delicious scoops in flavours including ube, queso, Milo and
calamansi. Ube is a purple yam used in many Pinoy treats; queso is
cheese; Milo is a chocolate malt drink; and calamansi, a special
Filipino lime. Also try the quintessential Filipino dessert of halo
halo. The name means “mix mix”, and refers to the combination of a
whole bunch of Filipino dessert favourites in one dish. Expect
coconut strings, flan, shaved ice, nata de coco and evaporated
milk, all layered up into a trifle-like extravagance.


32 Newport Ct, WC2H 7PQ

A bowl at Ramo Ramen, Camden


Ramo Ramen

A Filipino ramen house? Sign us up. Ramo Ramen combines the
staple soups and broths of the Philippines with classic Japanese
ramen plating. Tempt your taste buds with the octopus kinilaw, a
Filipino version of ceviche, then turn your attention to the bowls.
Lobster and crab ginataan is the star of the show, an all-round
crowd-pleaser that pairs a coconut-milk broth with grilled lobster
and lemon butter. It’s a revelation. Other highlights include the
oxtail kare kare and the classic sinigang – a sour, tamarind-based


157 Kentish Town Rd, NW1 8PD

Sarap dish
Photo credit: Nic Crilly Hargrave



Combining a Filipino soul with a London heart, Sarap
(“Delicious”) celebrates the well-balanced sour, salty and sweet
flavours synonymous with the Philippines. Swerving traditional
dishes, the menu offers contemporary takes on the classics. We like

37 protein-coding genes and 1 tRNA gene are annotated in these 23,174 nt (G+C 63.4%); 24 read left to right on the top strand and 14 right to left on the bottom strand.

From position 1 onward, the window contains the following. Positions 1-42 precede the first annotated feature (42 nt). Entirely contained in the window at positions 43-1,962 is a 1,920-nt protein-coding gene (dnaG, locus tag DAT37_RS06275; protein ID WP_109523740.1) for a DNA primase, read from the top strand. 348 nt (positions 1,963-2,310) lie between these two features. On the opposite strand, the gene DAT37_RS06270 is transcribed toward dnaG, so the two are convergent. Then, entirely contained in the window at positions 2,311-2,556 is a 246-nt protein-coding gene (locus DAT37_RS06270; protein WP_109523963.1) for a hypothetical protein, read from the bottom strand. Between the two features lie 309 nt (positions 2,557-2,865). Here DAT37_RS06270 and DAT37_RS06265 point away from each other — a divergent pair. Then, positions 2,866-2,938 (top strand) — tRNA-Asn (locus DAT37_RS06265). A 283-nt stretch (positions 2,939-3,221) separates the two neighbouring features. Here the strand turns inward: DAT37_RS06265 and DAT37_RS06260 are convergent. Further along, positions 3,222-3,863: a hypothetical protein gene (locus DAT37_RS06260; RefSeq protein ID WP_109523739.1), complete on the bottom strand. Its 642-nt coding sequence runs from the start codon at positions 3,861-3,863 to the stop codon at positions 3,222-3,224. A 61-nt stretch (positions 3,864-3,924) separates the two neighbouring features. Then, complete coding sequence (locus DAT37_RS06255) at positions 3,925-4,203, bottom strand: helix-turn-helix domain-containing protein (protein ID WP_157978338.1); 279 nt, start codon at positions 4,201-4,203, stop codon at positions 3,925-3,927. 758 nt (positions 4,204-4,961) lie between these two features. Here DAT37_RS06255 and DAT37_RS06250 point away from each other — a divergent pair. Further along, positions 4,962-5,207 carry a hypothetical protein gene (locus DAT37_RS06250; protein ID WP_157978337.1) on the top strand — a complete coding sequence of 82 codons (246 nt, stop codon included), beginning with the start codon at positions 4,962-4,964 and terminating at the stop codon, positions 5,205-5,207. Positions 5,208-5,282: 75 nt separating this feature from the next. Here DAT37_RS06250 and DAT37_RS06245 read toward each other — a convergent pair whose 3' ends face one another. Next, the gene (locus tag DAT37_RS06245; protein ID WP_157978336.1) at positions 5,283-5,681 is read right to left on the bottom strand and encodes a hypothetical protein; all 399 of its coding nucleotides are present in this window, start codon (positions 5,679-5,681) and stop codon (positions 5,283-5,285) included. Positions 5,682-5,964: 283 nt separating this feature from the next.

the ginataang kalabasa, pumpkin and butternut squash cooked in
coconut milk, and rellenong crispy pata, a fried pork trotter
served with moreish adobo rice. For dessert, don’t miss the suman –
sweet sticky rice cake rolled in a pandan leaf – served with a
devilish, Don Papa rum-sloshed coconut ice cream.


10 Heddon St, W1B 4BX

Dishes on offer at Jollibee



Yes, we know it’s a chain, but no Pinoy would miss Jollibee off
a list of their favourite London restaurants. Coined the “Filipino
KFC”, this beloved fast-food chicken joint arrived in the UK with a
reputation. The Philippines is the only country in the world where,
despite having a presence, McDonald’s isn’t the top fast-food
chain. By the looks of the snaking lines outside Jollibee’s Earl’s
Court and Leicester Square locations, the golden arches might be
getting worried in old Blighty, too. Top orders include the chicken
joy with rice (no chips in sight), burger steak and pancit malabon,
a moreish concoction of rice noodles cooked in salty shrimp


22 Leicester Square, WC2H 7LE

Photo credit: Alejandro Olaya


The Adobros Supper Club

Run by brothers Mark and Mike Corbyn, in south-east London, The
Adobros is all about offering hungry diners traditional Filipino
recipes, crafted with love. Launched in 2013, it has quickly become
the foremost Filipino supper club in town. Inspired by the Corbyns’
love for the Filipino meals their mum cooked when they were growing
up, the duo started it after realising there wasn’t much decent
Filipino food around in London. The dining experience is all about
capturing the warmth, buzz and festivity of this unique food
culture and adding a contemporary twist. Book in for a taste of
their famous adobo, kare kare, and lechon porchetta.